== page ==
Repair Mechanisms in the Brain
The 100,000 Gbyte hard-drive we call our brain is a challenge to study, also making it a challenge to find therapeutic treatments against the numerous diseases that disrupt memory encoding and other brain functions. In my lab, slices of brain tissue are kept alive to examine neuronal connections responsible for memory processing as well as cellular maintenance pathways, and to study their vulnerability to pathogenesis. While the brain’s incredible density of synaptic connections allows for extraordinary memory capacity, the abundant synapses are also vulnerable to pathogenic over-activation. Such excitotoxic brain damage can occur in many disease states including stroke, traumatic injury, and seizure events. We are studying the pharmacological enhancement of endogenous compensatory pathways to offset the damage, and we found that positive modulation of internal repair mechanisms protects against the damaging effects of seizures and stroke-type excitotoxic insults. Our other focus is to study age-related neurodegenerative disorders. Every 72 seconds someone in the U.S. develops Alzheimer’s disease (AD) due to suspected imbalances between protein production and protein clearance. Reducing Alzheimer-type protein accumulation is essential for slowing the progression of the disease. Lysosomes and their degradative enzymes (e.g. cathepsins) are known to respond to AD, likely in an attempt to offset the abnormal protein accumulations that cause a distinct cascade of synaptopathogenesis. To treat the impaired clearance of particular protein species, we discovered a new class of drugs that act as positive modulators of the lysosomal response, resulting in the up-regulation of cathepsins as well as neuroprotection in cultured brain slices and in mouse models of AD.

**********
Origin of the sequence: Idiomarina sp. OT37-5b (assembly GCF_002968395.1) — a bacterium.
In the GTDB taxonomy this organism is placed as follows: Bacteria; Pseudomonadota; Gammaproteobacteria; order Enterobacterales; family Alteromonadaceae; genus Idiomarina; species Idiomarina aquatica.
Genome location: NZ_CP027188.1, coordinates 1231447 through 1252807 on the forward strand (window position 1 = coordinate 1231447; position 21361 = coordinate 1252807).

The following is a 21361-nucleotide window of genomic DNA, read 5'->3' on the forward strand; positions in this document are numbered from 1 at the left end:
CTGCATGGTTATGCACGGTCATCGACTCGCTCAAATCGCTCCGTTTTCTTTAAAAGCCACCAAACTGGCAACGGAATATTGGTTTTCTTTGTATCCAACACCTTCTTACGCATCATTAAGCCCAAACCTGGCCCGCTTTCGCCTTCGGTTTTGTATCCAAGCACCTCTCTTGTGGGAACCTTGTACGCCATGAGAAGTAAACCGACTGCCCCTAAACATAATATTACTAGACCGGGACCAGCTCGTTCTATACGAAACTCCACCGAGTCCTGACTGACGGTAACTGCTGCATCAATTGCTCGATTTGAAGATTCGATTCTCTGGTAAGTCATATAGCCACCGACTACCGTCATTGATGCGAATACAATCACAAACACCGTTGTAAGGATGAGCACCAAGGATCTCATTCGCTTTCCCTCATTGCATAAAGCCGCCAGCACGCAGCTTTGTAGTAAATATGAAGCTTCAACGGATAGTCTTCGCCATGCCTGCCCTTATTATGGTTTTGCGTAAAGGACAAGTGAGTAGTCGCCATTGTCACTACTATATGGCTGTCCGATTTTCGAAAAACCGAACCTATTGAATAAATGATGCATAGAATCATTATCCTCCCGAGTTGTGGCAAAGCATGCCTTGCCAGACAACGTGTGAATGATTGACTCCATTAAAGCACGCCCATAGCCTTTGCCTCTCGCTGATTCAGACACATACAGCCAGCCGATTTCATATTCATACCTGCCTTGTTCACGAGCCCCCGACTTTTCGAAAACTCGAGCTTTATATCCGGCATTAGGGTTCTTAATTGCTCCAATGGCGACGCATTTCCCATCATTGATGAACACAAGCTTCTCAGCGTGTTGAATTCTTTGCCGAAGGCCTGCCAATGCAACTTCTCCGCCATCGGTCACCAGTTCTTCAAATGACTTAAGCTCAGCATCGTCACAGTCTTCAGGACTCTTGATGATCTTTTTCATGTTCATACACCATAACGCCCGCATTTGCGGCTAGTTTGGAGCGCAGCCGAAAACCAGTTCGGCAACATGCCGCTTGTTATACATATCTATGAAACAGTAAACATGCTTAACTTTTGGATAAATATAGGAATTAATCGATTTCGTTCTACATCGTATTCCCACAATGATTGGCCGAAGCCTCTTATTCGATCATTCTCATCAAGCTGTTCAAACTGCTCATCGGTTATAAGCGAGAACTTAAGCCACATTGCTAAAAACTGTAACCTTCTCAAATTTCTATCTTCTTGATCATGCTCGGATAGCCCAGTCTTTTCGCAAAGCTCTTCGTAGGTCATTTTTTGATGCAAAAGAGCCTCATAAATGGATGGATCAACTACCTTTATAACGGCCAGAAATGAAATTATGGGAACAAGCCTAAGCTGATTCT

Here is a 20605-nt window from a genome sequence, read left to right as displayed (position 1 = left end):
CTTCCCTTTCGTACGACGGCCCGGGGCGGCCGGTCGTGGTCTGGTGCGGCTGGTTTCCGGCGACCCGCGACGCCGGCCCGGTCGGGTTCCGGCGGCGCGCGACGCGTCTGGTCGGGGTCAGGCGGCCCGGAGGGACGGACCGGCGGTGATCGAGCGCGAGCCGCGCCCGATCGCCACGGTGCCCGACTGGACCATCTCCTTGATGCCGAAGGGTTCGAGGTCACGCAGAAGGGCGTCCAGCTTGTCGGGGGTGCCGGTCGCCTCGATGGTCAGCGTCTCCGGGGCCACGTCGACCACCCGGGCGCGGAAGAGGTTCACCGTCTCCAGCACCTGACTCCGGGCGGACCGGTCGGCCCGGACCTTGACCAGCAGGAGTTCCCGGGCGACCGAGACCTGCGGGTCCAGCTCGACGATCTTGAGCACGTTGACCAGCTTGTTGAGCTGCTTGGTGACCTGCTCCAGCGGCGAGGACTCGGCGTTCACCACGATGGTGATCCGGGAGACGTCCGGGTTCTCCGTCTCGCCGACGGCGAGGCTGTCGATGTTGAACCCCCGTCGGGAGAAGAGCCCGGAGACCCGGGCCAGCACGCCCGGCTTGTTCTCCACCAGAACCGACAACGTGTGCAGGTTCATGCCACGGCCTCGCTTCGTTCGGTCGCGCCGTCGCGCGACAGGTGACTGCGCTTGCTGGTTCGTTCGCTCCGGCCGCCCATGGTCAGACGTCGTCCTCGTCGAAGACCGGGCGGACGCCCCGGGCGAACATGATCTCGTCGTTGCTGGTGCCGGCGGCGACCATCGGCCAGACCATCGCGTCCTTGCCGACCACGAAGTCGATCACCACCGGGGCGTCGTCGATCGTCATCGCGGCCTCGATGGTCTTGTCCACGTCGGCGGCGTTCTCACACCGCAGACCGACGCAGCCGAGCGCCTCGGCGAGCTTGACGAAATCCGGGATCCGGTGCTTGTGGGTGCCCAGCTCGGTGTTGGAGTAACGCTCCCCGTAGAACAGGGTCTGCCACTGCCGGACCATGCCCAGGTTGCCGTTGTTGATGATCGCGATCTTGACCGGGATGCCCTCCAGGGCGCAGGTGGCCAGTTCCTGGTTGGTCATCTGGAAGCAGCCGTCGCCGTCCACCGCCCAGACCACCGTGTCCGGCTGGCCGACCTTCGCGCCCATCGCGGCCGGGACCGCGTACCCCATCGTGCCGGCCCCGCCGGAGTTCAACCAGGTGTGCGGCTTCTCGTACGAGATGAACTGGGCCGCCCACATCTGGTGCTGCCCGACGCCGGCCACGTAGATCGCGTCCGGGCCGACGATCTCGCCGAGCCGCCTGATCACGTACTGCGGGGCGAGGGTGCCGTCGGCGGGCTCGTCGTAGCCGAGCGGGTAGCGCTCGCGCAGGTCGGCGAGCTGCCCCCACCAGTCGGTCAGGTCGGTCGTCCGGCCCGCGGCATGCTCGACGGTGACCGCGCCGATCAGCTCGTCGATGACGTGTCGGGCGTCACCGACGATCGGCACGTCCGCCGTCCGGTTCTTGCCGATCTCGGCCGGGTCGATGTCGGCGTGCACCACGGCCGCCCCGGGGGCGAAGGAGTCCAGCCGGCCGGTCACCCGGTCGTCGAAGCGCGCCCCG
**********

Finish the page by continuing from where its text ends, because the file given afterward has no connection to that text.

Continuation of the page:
Members of the William C. Friday Laboratory
Bahr BA (2009) Lysosomal modulatory drugs for a broad strategy against protein accumulation disorders. Current Alzheimer Res 6:438-445.
Hwang J, Adamson C, Butler D, Janero DR, Makriyannis A, and Bahr BA (2010) Enhancement of endocannabinoid signaling by fatty acid amide hydrolase inhibition: A neuroprotective therapeutic modality. Life Sciences (special issue: Emerging Technologies in Drug Development) 86:615-623.
Naidoo V, Nikas SP, Karanian DA, Hwang J, Zhao J, Wood JT, Alapafuja SO, Vadivel SK, Butler D, Makriyannis A, and Bahr BA (2011) A new generation fatty acid amide hydrolase inhibitor protects against kainate-induced excitotoxicity. J Mol Neuroscience 43:493-502.
Butler D, Hwang J, Estick C, Nishiyama A, Kumar SS, Baveghems C, Young-Oxendine HB, Wisniewski ML, Charalambides A, and Bahr BA (2011) Protective effects of positive lysosomal modulation in Alzheimer’s disease transgenic mouse models. PLoS One 6: e20501 (pp 1-16).
Wisniewski ML, Hwang J, and Bahr BA (2011) Submicromolar Aβ42 reduces hippocampal glutamate receptors and presynaptic markers in an aggregation-dependent manner. Biochim Biophys Acta (Mol. Basis of Disease) 1812:1664-1674.
Zheng X, Gessel MM, Wisniewski ML, Viswanathan K, Wright DL, Bahr BA, and Bowers MT (2012) Z-Phe-Ala-diazomethylketone (PADK) disrupts and remodels the early oligomer states of the Alzheimer’s disease Aβ42 protein. J Biol Chem, in press (Jan. Epub).
Naidoo V, Karanian DA, Vadivel SK, Locklear JR, Wood JT, Nasr M, Quizon PMP, Graves EE, Shukla V, Makriyannis A, and Bahr BA (2012) Equipotent inhibition of fatty acid amide hydrolase and monoacylglycerol lipase – dual targets of the endocannabinoid system to protect against seizure pathology. Neurotherapeutics, in press (Jan. Epub).
Bahr BA, Wisniewski ML, and Butler D (2012) Positive lysosomal modulation as a unique strategy to treat age-related protein accumulation diseases. Rejuvenation Res: in press.
Updated: Thursday, March 22, 2012
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